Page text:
I don’t like the word “ebook”. I am one of the few people who still hyphenate e-mail, and so when I see ebook I think of it as a trendy word with plenty of hyperbole connected to it. Electronic isn’t what we use to describe this stuff, we call it digital. And yet d-mail never caught on…
Anyhow, when I say ebook, I really just mean long form text that utilizes this new set of standards and formats to essentially give the digital version of books and magazines. And when I say “magic formula”, I mean here are some thoughts on what would just be so kick ass, I gotta get this idea out there.
As for the actual formula:
OPDS-enabled server + “Code” repository + Reader application/device
What this adds up to is a collaborative and shared digital libraries. If you replace those values with actual software/hardware, you could get something set up that is relatively easy to maintain:
Calibre/Lucicat/Pathagar + Git + FBReader
The idea for this came to me when as I’ve been reading the Google Bookstore version of Pride and Prejudice. After just a single chapter I switched from the EPUB file to the scans of the original pages. There are just too many errors, and for some inexplicable reason, the last paragraph of each chapter is cut off. It sucks, because I really enjoy the interface, with the auto-formatting pages and optimal font size. Fortunately, on the tablet the original pages seem to be at scale, so it is fine reading it that way.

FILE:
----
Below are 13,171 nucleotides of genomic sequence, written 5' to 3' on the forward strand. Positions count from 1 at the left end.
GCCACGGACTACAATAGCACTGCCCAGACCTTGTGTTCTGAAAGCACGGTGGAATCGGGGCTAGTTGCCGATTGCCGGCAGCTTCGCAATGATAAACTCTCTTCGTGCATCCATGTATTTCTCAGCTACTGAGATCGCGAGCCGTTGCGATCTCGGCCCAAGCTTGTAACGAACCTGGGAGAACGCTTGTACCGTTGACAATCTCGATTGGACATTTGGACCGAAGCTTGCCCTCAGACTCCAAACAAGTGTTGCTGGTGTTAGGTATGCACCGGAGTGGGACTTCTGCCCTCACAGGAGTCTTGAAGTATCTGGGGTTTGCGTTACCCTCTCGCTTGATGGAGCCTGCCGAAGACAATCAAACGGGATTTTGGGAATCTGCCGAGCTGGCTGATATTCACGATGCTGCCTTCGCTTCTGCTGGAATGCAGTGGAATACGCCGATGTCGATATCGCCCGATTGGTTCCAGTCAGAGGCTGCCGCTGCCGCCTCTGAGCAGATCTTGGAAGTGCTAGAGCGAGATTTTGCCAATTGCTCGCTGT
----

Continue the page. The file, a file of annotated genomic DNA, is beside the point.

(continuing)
At any rate, I started thinking to myself, I wish I could submit the errors… and then it all came crashing down onto me. I don’t have to rewrite the entire book, checking for errors left and right. But if I catch one here and there, and everyone is doing the same thing, we could have a decent book, edited and published in no time at all! Of course, this is what the internet is for! We can map editions to versions! And push the changes to the readers so their books are always up to date!
! ! !
I am just so excited about this, because it is such a new way of thinking about books. Of course it raises a whole new set of issues, but this is a problem worth tackling! And while it would be a great way to decentralize the effort transcribe the classics, it also offers a new way of publishing for authors.
The other thing that I am excited about is the ability to share my personal library with people. I plan on collecting Public Domain and Creative Commons-licensed books, making my personal best of collection. With OPDS I can serve as a curator for my “friends” (meaning anyone on the internet). This is amazing.
One more thing! While I am not sure where this sits in the formula, or even if it just replaces it altogether, something to keep an eye out for is SiSu (Structured Information, Serialized Units). This seems to be ahead of the curve, and I am going to be investigating it more. The ability to create multiple formats and citing at a granular level is great, but I want to know how accessible the software is; we have to always try to make the software easier to use and available to more people.
We can truly achieve a paperless society in my lifetime.